1. Timanfaya National Park
This introduces the traveller to the Fire Mountains of Lanzarote, created from more than 100 volcanoes erupting. The area is like a Martian landscape, dotted with rare plant species. It is best to take the coach trip to the park (this is included in the admission price of 8 euros). In addition, a free guided walk can be provided free of charge. The temperature just a few metres below the ground is very hot; dry brush thrown into a hole in the ground catches fire and water poured into a borehole turns into steam! For adventurous types a camel ride across the volcanic landscape can be very enjoyable and children can also join in on this. The experience is both enjoyable and educational and brings visitors to within a close range of an active volcano. There is a decent restaurant near the volcano’s summit, with good food and a chance to have your meal cooked by volcanic heat.
2. Famara Beach
This beautiful unspoilt beach is just right for surfers, windsurfers and kite surfers. The crystal clear waters and fine white sand provide a contrast with the backdrop of cliffs(70 million years old) and the ever-present wind cools and refreshes during the summer months. The village at the southern end of the beach (Caleta de Famara) has excellent seafood restaurants and there are bars nearby where snacks and cold drinks can be enjoyed alongside the water’s edge. The beach is located near the old Majorcan capital of Teguise and apartments can be rented near to the beach.
3. Montana Roja
For families with young children, this extinct volcano can provide an interesting walk and the experience of seeing inside a crater. It takes about 45 minutes to walk up to the summit and a further hour to walk around the crater. It is possible to pick up rocks and lava in the crater, along with seashells that have come up from the sea bed during the eruption! It is a free and enjoyable activity and the easy walk up the volcano’s side, helped by signs on rocks to guide you along your way, is suitable for the whole family.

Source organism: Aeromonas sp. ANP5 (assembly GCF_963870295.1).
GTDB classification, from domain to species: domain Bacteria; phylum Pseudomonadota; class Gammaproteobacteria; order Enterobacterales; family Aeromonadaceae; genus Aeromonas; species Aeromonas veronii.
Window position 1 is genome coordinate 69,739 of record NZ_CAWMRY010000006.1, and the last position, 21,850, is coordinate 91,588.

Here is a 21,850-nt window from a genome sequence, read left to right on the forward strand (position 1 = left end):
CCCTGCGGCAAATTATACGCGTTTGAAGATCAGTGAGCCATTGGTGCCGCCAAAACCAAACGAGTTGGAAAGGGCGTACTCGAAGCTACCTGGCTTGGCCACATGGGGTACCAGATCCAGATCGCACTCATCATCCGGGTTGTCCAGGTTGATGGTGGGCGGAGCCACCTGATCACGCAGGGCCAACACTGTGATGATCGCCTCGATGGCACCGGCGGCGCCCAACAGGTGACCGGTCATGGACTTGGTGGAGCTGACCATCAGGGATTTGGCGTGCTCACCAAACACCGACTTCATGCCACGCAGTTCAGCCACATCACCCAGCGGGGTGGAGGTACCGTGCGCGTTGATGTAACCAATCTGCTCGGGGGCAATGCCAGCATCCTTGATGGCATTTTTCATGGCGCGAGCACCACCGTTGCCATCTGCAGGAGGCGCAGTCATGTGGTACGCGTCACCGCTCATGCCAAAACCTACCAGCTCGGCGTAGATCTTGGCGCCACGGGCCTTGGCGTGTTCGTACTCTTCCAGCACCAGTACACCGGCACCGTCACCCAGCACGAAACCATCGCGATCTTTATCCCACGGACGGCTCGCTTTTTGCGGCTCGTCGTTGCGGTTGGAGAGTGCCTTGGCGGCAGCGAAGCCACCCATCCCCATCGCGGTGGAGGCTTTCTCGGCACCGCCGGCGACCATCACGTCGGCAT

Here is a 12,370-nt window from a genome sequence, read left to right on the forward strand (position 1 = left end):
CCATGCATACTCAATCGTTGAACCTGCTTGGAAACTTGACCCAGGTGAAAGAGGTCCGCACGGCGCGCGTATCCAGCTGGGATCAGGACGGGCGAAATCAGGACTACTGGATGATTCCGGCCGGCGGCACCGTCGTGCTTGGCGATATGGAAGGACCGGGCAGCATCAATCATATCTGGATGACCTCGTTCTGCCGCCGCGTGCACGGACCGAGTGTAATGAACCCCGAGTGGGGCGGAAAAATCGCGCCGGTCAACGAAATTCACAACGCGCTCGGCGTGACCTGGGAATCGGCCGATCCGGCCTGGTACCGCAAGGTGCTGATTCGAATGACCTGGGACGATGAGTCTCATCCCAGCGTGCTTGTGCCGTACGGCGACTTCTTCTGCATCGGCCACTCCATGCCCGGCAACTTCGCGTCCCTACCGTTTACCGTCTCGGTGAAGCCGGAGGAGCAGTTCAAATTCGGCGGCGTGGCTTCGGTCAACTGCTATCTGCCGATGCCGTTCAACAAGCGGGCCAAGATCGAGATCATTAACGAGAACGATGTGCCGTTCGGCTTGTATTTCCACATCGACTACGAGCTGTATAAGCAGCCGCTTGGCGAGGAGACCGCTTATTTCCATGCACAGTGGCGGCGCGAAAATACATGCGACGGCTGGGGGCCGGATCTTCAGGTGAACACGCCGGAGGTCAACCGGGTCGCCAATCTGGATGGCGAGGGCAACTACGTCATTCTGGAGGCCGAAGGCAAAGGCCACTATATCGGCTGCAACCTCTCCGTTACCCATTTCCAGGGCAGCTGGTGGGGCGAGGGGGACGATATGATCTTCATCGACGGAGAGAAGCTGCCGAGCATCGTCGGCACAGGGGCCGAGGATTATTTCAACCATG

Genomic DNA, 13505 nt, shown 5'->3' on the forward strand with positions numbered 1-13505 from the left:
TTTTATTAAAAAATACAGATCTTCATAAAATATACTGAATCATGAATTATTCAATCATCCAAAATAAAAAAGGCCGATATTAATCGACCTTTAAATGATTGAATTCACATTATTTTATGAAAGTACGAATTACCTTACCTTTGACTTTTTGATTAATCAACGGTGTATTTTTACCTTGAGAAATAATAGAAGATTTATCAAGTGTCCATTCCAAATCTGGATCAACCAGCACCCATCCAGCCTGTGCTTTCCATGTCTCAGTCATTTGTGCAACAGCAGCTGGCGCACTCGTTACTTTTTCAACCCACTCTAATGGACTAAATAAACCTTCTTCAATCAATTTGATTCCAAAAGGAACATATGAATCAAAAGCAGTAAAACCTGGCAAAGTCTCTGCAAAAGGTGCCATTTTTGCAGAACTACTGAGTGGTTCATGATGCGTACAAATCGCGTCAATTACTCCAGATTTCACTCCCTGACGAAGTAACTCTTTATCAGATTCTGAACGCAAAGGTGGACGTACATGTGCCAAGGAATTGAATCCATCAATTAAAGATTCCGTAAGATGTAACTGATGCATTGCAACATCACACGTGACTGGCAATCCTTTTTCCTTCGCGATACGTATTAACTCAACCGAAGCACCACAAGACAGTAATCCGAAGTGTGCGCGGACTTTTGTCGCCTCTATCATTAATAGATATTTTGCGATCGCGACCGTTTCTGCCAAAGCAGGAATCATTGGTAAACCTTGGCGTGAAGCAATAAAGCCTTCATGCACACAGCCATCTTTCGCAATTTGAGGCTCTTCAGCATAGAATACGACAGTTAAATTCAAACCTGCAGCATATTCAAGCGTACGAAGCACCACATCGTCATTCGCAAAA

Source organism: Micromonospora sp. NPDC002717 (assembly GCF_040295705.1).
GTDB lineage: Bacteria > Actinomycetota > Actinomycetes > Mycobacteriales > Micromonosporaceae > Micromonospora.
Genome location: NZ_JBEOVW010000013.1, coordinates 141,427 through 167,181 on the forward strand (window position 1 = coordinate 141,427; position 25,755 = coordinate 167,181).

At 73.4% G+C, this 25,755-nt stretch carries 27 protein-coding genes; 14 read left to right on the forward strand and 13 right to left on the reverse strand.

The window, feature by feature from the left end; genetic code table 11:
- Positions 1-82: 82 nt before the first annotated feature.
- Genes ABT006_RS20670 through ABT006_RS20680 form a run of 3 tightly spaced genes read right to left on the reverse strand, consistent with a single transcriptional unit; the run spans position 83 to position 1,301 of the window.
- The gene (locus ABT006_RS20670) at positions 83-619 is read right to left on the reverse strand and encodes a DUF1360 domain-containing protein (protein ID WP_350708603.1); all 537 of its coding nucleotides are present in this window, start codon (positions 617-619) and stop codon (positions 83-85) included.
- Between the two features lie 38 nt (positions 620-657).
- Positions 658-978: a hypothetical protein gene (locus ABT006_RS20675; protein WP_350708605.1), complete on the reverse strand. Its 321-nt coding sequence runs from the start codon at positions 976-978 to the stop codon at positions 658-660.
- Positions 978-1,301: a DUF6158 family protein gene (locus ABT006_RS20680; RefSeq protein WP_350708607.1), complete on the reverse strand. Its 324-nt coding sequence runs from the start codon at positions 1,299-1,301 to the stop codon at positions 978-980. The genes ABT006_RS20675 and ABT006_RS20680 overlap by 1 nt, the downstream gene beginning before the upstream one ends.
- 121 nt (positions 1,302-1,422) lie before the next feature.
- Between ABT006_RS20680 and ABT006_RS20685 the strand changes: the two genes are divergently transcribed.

4. Jardin de Cactus
Cesar Manrique founded this garden on the site of a disused quarry and mill in Guatiza. Greeted by a cactus sculpture, the visitor then walks through spikey cactus gates made of forged metal. The gardens are set down away from the wind, in a hole in the ground, following the shape of the original quarry. Various paths wind through the garden, taking the visitor to different levels. Lave rock provides a natural background to the plants; in the centre, there are water features and bridges linking the pathways. Goldfish and water lilies bring a contrast to the grey and green colours of the 7,200 cactus plants in the garden.
5. Fundacion Cesar Manrique
Born in Lanzarote, Manrique was instrumental in safeguarding the natural heritage of the island. This led to Lanzarote becoming a Biosphere Reserve, by UNESCO, in 1993. He balanced the architectural values of local traditions with modern concepts. A visit to his house is a unique experience and is an example of art and nature in harmony. It is a beautiful house carved into volcanic rocks, with five natural volcanic bubbles making up the rooms, connected by tunnels. Sculptures and artwork by Manrique are on display and the trip is good for those interested in art, architecture and ecology. For 38 euros, an all-day tour, including a buffet lunch, can be enjoyed by all the family; people may come away with a changed outlook on the way they live and connect to their surroundings.